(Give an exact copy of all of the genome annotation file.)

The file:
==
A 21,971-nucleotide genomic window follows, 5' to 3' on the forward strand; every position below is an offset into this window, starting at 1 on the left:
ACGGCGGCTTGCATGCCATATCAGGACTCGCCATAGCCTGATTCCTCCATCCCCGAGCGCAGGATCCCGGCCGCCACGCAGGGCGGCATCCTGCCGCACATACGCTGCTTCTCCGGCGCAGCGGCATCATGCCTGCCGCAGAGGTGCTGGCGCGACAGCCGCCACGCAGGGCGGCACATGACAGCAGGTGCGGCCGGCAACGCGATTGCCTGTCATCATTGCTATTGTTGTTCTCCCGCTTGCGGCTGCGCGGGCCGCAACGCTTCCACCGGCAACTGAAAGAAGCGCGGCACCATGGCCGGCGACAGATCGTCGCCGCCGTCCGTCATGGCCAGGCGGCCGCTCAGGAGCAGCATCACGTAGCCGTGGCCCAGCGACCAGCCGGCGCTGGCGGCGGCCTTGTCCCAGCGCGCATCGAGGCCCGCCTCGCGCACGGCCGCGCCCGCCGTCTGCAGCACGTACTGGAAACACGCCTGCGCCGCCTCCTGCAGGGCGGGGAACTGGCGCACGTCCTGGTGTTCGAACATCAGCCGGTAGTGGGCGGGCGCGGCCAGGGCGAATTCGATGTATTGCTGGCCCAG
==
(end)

A 21,971-nucleotide genomic window follows, 5' to 3' on the forward strand; every position below is an offset into this window, starting at 1 on the left:
ACGGCGGCTTGCATGCCATATCAGGACTCGCCATAGCCTGATTCCTCCATCCCCGAGCGCAGGATCCCGGCCGCCACGCAGGGCGGCATCCTGCCGCACATACGCTGCTTCTCCGGCGCAGCGGCATCATGCCTGCCGCAGAGGTGCTGGCGCGACAGCCGCCACGCAGGGCGGCACATGACAGCAGGTGCGGCCGGCAACGCGATTGCCTGTCATCATTGCTATTGTTGTTCTCCCGCTTGCGGCTGCGCGGGCCGCAACGCTTCCACCGGCAACTGAAAGAAGCGCGGCACCATGGCCGGCGACAGATCGTCGCCGCCGTCCGTCATGGCCAGGCGGCCGCTCAGGAGCAGCATCACGTAGCCGTGGCCCAGCGACCAGCCGGCGCTGGCGGCGGCCTTGTCCCAGCGCGCATCGAGGCCCGCCTCGCGCACGGCCGCGCCCGCCGTCTGCAGCACGTACTGGAAACACGCCTGCGCCGCCTCCTGCAGGGCGGGGAACTGGCGCACGTCCTGGTGTTCGAACATCAGCCGGTAGTGGGCGGGCGCGGCCAGGGCGAATTCGATGTATTGCTGGCCCAG